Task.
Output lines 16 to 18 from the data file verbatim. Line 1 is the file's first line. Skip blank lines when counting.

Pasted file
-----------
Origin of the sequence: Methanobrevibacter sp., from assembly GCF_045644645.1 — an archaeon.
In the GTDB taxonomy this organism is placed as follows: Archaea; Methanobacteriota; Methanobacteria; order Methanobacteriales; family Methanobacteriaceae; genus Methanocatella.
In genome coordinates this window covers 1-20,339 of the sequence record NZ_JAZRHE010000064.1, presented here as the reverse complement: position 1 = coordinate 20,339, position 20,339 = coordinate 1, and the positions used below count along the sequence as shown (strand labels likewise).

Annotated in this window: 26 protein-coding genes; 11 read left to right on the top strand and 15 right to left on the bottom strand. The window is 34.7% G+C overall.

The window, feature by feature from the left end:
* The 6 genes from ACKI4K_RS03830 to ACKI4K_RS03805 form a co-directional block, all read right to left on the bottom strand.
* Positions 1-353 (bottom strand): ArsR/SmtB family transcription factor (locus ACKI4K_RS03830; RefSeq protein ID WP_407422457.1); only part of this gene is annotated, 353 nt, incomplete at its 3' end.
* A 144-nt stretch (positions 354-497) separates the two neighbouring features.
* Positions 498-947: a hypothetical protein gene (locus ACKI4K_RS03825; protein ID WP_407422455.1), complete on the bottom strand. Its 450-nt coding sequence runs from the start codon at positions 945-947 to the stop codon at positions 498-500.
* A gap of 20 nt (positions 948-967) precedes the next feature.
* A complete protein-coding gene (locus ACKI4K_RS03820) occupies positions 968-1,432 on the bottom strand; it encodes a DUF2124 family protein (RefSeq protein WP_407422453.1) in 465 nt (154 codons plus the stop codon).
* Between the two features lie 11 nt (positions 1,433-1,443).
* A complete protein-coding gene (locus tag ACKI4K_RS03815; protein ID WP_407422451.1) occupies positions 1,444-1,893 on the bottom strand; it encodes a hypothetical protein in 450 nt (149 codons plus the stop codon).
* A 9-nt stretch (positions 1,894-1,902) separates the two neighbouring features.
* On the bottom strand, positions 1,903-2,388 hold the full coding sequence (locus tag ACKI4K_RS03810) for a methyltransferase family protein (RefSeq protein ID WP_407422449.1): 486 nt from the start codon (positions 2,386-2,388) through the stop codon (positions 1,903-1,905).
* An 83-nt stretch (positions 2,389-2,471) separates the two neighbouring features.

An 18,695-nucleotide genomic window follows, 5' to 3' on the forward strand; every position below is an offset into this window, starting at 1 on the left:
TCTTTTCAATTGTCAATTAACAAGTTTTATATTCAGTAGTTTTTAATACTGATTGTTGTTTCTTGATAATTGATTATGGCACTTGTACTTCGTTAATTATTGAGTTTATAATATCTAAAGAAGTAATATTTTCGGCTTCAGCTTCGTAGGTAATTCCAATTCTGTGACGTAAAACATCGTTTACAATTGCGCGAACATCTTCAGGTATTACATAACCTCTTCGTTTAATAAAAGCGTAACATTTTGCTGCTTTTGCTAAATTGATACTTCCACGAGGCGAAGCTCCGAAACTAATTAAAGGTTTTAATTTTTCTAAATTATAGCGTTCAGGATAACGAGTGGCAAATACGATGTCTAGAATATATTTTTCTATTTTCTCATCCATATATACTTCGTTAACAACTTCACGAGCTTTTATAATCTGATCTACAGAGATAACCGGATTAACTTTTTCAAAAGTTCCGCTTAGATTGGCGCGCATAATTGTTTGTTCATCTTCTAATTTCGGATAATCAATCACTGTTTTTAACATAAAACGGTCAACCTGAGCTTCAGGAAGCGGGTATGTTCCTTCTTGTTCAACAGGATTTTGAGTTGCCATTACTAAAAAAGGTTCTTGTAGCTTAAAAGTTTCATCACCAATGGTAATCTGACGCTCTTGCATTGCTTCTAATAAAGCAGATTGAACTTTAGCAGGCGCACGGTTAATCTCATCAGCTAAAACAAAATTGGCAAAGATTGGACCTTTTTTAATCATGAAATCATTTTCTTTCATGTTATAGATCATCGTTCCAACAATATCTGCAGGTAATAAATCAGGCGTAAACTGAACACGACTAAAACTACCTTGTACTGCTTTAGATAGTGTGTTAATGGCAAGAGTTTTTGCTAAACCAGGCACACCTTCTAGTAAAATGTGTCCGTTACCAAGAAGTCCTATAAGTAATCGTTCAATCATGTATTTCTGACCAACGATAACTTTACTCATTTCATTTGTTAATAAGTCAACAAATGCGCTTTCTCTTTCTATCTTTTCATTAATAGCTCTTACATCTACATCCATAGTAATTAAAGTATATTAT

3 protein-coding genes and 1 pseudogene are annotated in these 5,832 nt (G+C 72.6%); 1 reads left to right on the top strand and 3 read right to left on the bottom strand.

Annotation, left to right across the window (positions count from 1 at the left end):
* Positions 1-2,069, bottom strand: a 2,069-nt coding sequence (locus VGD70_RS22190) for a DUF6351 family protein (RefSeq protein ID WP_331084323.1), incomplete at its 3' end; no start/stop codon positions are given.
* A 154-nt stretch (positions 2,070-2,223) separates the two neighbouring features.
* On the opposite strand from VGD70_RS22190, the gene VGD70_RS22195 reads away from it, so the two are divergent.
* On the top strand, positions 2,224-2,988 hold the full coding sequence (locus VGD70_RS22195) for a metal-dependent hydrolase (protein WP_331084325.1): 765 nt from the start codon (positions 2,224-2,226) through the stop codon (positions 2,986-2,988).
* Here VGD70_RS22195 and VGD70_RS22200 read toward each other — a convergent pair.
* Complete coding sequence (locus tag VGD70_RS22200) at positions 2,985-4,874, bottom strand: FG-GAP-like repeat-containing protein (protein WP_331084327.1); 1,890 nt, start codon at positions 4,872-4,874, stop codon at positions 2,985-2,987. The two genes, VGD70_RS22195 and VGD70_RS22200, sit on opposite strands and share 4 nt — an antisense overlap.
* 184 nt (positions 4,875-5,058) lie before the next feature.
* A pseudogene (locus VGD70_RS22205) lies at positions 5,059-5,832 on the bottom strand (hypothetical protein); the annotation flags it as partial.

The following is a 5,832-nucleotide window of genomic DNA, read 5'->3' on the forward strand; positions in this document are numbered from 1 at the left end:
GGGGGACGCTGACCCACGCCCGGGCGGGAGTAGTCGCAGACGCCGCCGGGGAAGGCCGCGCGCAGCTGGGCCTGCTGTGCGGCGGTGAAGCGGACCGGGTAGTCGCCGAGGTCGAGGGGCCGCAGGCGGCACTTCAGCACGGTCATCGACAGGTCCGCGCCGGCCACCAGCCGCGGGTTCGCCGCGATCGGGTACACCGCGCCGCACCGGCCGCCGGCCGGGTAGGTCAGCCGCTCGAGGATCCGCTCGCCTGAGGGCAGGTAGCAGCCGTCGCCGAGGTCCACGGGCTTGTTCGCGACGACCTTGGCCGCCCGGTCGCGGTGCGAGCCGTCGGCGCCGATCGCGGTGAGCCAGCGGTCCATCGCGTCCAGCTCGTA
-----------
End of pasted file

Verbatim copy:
* An 83-nt stretch (positions 2,389-2,471) separates the two neighbouring features.

An 18,695-nucleotide genomic window follows, 5' to 3' on the forward strand; every position below is an offset into this window, starting at 1 on the left:
TCTTTTCAATTGTCAATTAACAAGTTTTATATTCAGTAGTTTTTAATACTGATTGTTGTTTCTTGATAATTGATTATGGCACTTGTACTTCGTTAATTATTGAGTTTATAATATCTAAAGAAGTAATATTTTCGGCTTCAGCTTCGTAGGTAATTCCAATTCTGTGACGTAAAACATCGTTTACAATTGCGCGAACATCTTCAGGTATTACATAACCTCTTCGTTTAATAAAAGCGTAACATTTTGCTGCTTTTGCTAAATTGATACTTCCACGAGGCGAAGCTCCGAAACTAATTAAAGGTTTTAATTTTTCTAAATTATAGCGTTCAGGATAACGAGTGGCAAATACGATGTCTAGAATATATTTTTCTATTTTCTCATCCATATATACTTCGTTAACAACTTCACGAGCTTTTATAATCTGATCTACAGAGATAACCGGATTAACTTTTTCAAAAGTTCCGCTTAGATTGGCGCGCATAATTGTTTGTTCATCTTCTAATTTCGGATAATCAATCACTGTTTTTAACATAAAACGGTCAACCTGAGCTTCAGGAAGCGGGTATGTTCCTTCTTGTTCAACAGGATTTTGAGTTGCCATTACTAAAAAAGGTTCTTGTAGCTTAAAAGTTTCATCACCAATGGTAATCTGACGCTCTTGCATTGCTTCTAATAAAGCAGATTGAACTTTAGCAGGCGCACGGTTAATCTCATCAGCTAAAACAAAATTGGCAAAGATTGGACCTTTTTTAATCATGAAATCATTTTCTTTCATGTTATAGATCATCGTTCCAACAATATCTGCAGGTAATAAATCAGGCGTAAACTGAACACGACTAAAACTACCTTGTACTGCTTTAGATAGTGTGTTAATGGCAAGAGTTTTTGCTAAACCAGGCACACCTTCTAGTAAAATGTGTCCGTTACCAAGAAGTCCTATAAGTAATCGTTCAATCATGTATTTCTGACCAACGATAACTTTACTCATTTCATTTGTTAATAAGTCAACAAATGCGCTTTCTCTTTCTATCTTTTCATTAATAGCTCTTACATCTACATCCATAGTAATTAAAGTATATTAT